logo— International Bird Rescue director Jay Holcomb’s take on eco-safe tuna and how it can help seabirds. [Campaign for Eco-Safe Tuna]

— Following toxic algae blooms and a die-off of sea grass in Florida’s Indian River Lagoon, more than 300 pelicans and 46 dolphins have been found dead. [Tampa Bay Times]

10,000 Birds profiles a successful partnership between farmers and Audubon California to save Tricolor Blackbirds, listed as a bird of conservation concern by the U.S. Fish and Wildlife Service.  [10,000 Birds]

Sonoma Land Trust has secured a $5 million grant from the California Wildlife Conservation Board to restore a San Pablo Bay tidal marsh at Sears Point Beach.

baylands10“The Sears Point project, one of the largest tidal wetlands restoration projects in the state, includes restoration of a nearly 1,000-acre coastal wetland ecosystem and enhancement of more than 1,350 acres of seasonal wetlands and uplands grasslands,” the organization announced.

“This grant will support Sonoma Land Trust’s construction of a 2.5-mile flood protection levee that, unlike traditional steep-sided levees, will be a ‘habitat’ levee. This means the levee will have a very gradual bayside slope to provide flood refuge to endangered species, such as the California Clapper Rail and salt marsh harvest mouse; enable marsh vegetation to migrate up the levee with rising sea level; and reduce erosion from wind waves.” [Sonoma Land Trust press release]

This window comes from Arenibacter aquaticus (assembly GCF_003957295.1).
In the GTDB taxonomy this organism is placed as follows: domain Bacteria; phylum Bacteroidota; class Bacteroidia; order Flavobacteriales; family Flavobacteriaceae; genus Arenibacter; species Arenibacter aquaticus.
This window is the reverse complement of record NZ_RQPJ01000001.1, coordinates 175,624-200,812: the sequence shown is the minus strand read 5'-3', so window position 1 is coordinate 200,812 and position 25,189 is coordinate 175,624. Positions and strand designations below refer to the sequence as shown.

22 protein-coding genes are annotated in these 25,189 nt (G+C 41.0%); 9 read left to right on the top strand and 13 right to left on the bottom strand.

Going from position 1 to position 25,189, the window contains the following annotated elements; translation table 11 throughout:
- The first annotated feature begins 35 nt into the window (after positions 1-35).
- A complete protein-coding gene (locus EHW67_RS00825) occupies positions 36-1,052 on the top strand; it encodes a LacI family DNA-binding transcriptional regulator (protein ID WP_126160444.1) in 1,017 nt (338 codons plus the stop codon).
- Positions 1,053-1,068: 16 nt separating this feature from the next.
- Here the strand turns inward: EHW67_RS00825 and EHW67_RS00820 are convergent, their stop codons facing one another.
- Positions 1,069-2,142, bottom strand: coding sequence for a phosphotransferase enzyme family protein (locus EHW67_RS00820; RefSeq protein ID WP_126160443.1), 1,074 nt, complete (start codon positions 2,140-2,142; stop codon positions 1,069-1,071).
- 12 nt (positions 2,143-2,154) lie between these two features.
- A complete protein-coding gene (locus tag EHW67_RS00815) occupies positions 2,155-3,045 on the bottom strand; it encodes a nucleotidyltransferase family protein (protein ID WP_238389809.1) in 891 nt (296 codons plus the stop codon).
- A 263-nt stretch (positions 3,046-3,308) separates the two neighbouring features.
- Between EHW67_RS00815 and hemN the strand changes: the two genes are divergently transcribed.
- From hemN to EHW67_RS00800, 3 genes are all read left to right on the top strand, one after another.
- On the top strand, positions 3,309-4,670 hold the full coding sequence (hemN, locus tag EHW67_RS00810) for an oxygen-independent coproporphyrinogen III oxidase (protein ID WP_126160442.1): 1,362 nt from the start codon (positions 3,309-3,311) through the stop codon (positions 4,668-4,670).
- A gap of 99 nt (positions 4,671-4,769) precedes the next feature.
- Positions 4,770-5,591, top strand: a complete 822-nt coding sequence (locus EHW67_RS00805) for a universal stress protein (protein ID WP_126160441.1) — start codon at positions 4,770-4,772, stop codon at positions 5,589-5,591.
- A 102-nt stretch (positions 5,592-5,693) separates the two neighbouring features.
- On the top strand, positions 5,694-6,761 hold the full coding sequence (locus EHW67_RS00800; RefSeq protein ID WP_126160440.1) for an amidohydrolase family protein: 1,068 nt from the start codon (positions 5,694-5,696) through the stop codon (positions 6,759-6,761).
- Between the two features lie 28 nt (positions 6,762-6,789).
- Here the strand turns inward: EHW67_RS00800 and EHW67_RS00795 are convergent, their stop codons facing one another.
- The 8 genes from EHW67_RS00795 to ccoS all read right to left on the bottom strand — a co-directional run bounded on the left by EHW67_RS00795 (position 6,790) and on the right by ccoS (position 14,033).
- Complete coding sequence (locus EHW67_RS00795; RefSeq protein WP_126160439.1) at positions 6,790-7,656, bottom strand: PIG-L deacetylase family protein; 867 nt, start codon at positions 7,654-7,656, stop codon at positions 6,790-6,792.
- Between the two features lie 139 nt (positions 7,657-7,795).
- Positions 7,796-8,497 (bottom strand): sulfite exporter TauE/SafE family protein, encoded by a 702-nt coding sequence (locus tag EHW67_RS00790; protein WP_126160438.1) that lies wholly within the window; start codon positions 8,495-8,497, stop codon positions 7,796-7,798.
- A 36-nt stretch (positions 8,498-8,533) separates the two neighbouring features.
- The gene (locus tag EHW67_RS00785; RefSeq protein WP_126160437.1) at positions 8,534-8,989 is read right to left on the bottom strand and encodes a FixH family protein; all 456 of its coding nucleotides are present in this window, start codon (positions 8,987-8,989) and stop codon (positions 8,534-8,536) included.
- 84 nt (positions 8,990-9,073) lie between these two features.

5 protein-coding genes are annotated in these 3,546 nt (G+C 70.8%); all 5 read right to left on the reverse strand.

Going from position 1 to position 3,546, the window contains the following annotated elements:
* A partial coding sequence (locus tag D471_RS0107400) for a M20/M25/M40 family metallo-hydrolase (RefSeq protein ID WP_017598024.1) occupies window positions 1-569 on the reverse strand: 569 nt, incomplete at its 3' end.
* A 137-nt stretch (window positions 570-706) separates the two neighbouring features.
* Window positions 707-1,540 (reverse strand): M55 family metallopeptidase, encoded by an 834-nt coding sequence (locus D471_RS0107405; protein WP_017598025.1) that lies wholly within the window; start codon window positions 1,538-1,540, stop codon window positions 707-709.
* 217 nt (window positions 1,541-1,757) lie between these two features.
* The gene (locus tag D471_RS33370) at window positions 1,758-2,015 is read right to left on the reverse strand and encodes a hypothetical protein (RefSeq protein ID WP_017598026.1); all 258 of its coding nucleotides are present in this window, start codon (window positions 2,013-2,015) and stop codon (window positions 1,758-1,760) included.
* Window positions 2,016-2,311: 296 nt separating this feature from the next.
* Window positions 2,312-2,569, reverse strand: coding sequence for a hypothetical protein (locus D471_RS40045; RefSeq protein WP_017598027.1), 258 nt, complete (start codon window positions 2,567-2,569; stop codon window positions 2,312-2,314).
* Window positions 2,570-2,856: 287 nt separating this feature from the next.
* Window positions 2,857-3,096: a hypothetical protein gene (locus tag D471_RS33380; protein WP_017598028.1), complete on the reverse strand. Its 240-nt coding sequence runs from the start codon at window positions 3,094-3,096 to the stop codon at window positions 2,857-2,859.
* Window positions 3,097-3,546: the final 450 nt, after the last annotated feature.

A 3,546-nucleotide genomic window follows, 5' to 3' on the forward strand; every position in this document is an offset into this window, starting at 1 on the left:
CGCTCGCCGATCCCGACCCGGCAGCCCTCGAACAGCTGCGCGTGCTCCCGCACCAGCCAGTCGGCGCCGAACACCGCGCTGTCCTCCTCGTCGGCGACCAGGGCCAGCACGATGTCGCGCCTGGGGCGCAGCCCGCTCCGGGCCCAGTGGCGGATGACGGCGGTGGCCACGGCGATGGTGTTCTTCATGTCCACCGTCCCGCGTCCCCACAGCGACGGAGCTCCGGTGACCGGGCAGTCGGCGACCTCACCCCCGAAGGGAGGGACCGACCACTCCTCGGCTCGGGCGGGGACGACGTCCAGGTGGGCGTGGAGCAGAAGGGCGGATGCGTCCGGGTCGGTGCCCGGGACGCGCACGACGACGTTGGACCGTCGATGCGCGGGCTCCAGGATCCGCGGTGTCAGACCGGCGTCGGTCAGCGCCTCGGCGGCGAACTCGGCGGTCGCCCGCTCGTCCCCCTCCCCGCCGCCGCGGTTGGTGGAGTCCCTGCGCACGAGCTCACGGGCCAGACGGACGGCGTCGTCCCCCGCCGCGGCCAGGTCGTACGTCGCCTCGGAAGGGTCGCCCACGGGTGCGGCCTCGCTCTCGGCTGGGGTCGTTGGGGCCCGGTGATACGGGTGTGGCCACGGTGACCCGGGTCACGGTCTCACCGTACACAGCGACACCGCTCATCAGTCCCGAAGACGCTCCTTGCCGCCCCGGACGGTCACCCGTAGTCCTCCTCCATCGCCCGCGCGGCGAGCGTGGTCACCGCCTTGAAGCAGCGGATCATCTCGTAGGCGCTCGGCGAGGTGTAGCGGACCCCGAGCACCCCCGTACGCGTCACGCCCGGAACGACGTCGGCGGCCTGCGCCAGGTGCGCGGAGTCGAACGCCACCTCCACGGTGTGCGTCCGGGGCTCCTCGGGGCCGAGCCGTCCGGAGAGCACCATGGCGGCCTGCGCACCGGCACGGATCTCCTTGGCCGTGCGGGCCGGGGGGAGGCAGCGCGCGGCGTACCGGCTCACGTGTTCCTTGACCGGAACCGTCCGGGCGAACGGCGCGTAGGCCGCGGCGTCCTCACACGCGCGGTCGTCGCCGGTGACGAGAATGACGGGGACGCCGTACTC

— The Marine Mammal Center explores the impact of ghost nets in its new art exhibit and interactive online feature The Ghost Below. [The Marine Mammal ghostbelowlanding975pxCenter]

— Scientists predict a Gulf of Mexico “dead zone” affecting aquatic life barring the arrival of a tropical storm. AP reports: “The hypoxic zone in the Gulf is likely to be the largest since annual measurements began in 1985, covering 8,561 square miles – about the size of New Jersey, according to scientists from Louisiana State University and the Louisiana Universities Marine Consortium.” [AP via Huffington Post Green]

— Featured birds in International Bird Rescue’s care:

Great Blue Heron at IBR’s Los Angeles center, photo by Paul Berry.

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Pied-billed Grebe chick with feather duster surrogate at the San Francisco Bay center, photo by Isabel Luevano.

PBGR-Isabel Luevano

June 18, 2013

Surrogate parents at our Los Angeles center

Photos and video by Paul Berry

Canada goslings, Mallard ducklings and Western Gull chicks (shown above) are among many common orphaned birds cared for each year at our centers. Whenever possible, we introduce a surrogate parent so that baby birds imprint on their own species — a critical aspect of bird development.


We currently have two such surrogates at our L.A. wildlife care center. One is this Canada Goose (above), transferred from a partner wildlife rehab organization in the Los Angeles region. L.A. center staffer Neil Uelman reports that this bird had been found in a medical office parking lot in Agoura Hills with a suspected head injury, and an exam by our avian veterinarian confirmed a fractured jaw. The goose began physical therapy earlier this month, and the jaw appears to be steadily improving.